Scottish commercial property investment volumes weak in 2020 but rebound predicted
Investment volumes in Scotland totalled £1.3 billion last year, down from £2.1bn in 2021 and the weakest annual figure since 2012, largely due to the impact of pandemic lockdown measures. But with some sectors performing well, a rebound is expected this year, according to new analysis from Colliers International.
Colliers International’s Scotland snapshot, covering the final quarter of last year and giving an early outlook for 2021, said that following an understandably difficult 12 months, dominated by Covid-19, the picture is becoming more positive.
Elliot Cassels, director, National Capital Markets, Colliers International in Edinburgh, said: “There is genuine optimism in the Scottish investment market, in anticipation of restrictions being lifted. A Brexit trade deal that looked very unlikely has been struck, which will calm nervous investors. And with mass vaccinations being rolled out across the UK there is finally light at the end of the Covid tunnel.”
Despite the overall drop in investment last year, the alternative sector had a record year with volumes reaching £458 million, more than double the five-year annual average of £221m. Colliers explained this was largely the result of strong demand for residential assets. Its analysis found that investor appetite was also strong for distribution warehouses and business parks, both of which exceeded their respective five-year averages.
Mr Cassels added: “Unsurprisingly most of the capital flowed into ‘beds and sheds’, the sectors that have held up best structurally since the pandemic. There is a significant build-up of equity targeting these sectors and with cheap debt the trend is set to continue.”
Colliers said cross border capital accounted for 54% of all activity by value, while the share of institutional investors fell to a record low of 8%, against the five-year average of 19%. The two largest deals by value in 2020 were office assets in Edinburgh, with Springside being sold for £215m and 1-3 Lochside Crescent being traded for £133.25m. The Scottish capital attracted a total of £606m last year, down from £867 in 2019, while Glasgow accounted for £204m, down from £679m.
Office take-up in Edinburgh reached some 534,000 square feet in 2020, down by around 16% on the previous year’s total and below the 10-year annual average of 807,000 sq ft. A highlight was Ballie Gifford’s move to pre-let 280,000 square feet at The Haymarket.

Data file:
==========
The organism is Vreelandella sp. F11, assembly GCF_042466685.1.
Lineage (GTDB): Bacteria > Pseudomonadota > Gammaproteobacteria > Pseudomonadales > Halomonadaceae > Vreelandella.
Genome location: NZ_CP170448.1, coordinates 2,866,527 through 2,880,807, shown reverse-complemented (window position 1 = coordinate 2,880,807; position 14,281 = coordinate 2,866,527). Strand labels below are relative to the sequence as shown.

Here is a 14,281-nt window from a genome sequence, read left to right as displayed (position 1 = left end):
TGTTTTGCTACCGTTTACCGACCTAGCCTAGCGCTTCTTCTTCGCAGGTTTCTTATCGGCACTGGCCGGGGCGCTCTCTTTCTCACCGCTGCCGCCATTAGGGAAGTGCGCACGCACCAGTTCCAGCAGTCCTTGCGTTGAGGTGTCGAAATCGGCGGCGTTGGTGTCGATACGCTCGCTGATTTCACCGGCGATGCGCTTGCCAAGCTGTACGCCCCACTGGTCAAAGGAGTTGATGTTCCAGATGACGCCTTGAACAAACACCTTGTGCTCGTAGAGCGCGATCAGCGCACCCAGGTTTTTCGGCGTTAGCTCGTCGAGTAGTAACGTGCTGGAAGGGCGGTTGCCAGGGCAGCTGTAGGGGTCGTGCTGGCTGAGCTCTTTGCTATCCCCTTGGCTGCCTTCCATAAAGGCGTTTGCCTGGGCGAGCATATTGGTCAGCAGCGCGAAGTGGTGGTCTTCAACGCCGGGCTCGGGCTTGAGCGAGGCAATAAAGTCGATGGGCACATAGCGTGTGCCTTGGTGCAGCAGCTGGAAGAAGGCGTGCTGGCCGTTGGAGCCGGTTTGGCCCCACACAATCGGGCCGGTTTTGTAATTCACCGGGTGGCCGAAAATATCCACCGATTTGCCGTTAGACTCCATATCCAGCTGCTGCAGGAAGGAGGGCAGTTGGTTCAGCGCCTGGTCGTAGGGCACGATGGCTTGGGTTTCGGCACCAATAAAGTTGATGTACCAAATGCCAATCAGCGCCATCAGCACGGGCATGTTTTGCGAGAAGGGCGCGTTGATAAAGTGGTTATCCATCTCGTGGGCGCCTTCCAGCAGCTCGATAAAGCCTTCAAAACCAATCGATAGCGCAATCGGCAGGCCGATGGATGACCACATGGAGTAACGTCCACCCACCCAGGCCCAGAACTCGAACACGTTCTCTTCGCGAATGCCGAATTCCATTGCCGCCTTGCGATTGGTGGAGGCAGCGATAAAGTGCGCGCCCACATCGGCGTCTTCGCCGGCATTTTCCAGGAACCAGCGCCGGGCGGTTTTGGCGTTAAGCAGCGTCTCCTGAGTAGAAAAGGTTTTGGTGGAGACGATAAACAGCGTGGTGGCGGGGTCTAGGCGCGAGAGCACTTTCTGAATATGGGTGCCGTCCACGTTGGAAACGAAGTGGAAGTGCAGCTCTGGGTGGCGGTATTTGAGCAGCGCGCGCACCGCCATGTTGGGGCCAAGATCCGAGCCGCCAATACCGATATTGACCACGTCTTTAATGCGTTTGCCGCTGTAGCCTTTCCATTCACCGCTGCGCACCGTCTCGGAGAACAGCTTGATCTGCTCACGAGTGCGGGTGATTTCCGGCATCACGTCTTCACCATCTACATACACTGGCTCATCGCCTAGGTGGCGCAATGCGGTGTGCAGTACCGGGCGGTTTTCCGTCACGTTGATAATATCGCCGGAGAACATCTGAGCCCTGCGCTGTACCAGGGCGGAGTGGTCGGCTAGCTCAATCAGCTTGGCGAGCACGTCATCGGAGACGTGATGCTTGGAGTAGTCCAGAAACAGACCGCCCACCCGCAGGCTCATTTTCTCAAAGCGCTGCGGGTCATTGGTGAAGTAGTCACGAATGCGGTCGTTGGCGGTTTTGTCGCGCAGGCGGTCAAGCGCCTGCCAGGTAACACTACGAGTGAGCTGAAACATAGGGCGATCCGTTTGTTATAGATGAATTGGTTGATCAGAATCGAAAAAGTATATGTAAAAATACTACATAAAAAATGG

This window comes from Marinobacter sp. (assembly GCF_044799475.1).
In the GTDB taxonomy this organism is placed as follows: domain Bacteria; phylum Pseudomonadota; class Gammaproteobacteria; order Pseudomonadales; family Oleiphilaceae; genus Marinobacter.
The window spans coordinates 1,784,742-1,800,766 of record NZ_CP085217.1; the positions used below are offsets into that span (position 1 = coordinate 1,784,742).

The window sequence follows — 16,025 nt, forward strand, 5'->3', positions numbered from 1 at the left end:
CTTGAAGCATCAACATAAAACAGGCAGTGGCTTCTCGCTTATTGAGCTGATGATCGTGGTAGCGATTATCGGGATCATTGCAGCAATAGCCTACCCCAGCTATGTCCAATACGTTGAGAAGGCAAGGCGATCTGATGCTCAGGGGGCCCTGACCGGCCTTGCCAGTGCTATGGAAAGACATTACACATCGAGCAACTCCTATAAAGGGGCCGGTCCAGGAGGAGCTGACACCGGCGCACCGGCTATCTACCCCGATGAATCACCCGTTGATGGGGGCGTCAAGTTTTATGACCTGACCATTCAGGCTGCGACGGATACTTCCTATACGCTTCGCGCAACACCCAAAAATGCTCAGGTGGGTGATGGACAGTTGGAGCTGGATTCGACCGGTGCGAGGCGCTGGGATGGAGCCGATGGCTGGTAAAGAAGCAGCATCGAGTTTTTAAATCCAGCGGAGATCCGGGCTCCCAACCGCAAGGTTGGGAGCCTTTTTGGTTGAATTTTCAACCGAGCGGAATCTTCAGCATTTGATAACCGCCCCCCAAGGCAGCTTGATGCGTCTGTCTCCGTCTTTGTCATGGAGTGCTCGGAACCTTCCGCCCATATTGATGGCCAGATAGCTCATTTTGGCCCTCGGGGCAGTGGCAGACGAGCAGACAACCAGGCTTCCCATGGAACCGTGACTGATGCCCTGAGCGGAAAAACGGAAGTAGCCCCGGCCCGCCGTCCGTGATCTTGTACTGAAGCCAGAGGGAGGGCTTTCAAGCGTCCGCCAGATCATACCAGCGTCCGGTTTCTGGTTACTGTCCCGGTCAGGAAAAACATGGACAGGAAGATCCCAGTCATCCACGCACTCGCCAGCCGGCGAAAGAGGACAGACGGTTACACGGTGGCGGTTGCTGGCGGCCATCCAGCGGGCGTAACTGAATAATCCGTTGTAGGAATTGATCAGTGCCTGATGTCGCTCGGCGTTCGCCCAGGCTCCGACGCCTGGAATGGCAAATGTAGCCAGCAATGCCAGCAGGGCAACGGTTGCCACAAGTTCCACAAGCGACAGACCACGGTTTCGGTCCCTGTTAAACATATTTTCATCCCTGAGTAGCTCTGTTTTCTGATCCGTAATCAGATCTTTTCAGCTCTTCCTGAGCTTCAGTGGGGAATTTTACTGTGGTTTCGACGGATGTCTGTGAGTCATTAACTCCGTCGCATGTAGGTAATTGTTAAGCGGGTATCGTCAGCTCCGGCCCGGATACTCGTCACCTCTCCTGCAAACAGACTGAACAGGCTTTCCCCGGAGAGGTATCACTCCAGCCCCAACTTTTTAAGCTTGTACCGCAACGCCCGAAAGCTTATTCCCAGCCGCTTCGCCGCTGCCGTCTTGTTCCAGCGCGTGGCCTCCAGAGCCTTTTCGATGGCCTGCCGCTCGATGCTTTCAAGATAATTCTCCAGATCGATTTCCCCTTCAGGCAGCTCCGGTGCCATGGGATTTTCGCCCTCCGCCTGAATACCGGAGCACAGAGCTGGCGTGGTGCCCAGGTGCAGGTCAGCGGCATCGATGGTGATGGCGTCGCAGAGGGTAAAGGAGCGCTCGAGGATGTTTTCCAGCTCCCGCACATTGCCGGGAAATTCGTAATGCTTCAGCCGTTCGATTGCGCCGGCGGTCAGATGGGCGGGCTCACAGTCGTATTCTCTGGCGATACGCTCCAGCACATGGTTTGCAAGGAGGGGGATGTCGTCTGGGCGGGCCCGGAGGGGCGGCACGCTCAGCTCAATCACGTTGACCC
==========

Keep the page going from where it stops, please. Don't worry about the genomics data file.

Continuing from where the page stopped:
Despite the uncertain economic backdrop, headline rents in Edinburgh city centre have risen from £35.50 to £37.50 per square foot. Glasgow recorded a more substantial drop of 44% in annual take-up, with the 2020 figure of 597,000 sq ft well below the ten-year average of 996,000 sq ft.
Oliver Kolodseike, deputy UK chief economist, research and forecasting, at Colliers International, commented: “While demand for office space may be hampered during the first half of this year due to lockdown restrictions and high infection rates, we see a strong rebound on the cards for the second six months.”
High street retail was hard hit last year and this trend has continued with the recent news on Jenners in Edinburgh and Debenhams across the UK. Colliers said investor interest for retail was muted in 2020, with annual volumes falling to £208m from £300m the previous year. This is almost 70% below the five-year annual average and the lowest figure on record.
Unit shops and shopping centres suffered particularly steep drops in activity, with 2020 volumes 91% and 87% below their respective five-year averages. Retail warehouses held up somewhat better, although volumes were down from £215m in 2019 to £135m.
Looking at the industrial sector, investment volumes reached £90m in Q4 of last year, little-changed from the £87m transacted in Q3 and the strongest quarterly figure since the end of 2018. But annual volumes remained below the five-year average of £229m as a result of a weak Q2 – during the height of the first lockdown - when no notable transactions were recorded.
Leasing activity in the sector reached almost 5.8m sq ft in 2020, according to preliminary figures. As more deals for the last quarter 2020 are confirmed, Colliers expects final year turnover to be between 5% and 10% above the 2019 level.
In two of the largest deals, Colliers let 165,000 sq ft at 21 Coddington Crescent, Eurocentral, on behalf of Exeter Property Group and the 122,000 sq ft Titan warehouse, also at Eurocentral, on behalf of Grayling Capital, both to the NHS.
In line with the UK-wide picture, Amazon has been at the forefront of recent deals activity in Scotland, with the pre-let of a 144,000 sq ft build-to-suit distribution hub at Glasgow Business Park. This was agreed just months after the online giant re-geared its 290,000 sq ft warehouse in Inverclyde.
Oliver Kolodseike added: “Rental growth will be sustained in 2021 due to the strong absorption of speculative space and new demands arising from the new UK/EU trade deal.”
Looking ahead, Elliot Cassels concluded: “Thanks to a combination of continued low interest rates, low inflation, continued fiscal stimulus and a significant weight of capital waiting in the wings, we anticipate a strong recovery in the second half of 2021 as restrictions ease, occupier markets recover from lockdown and vaccinations reach more of the population.
“We’re confident investors, in particular those from overseas, will continue to be attracted to Scotland.”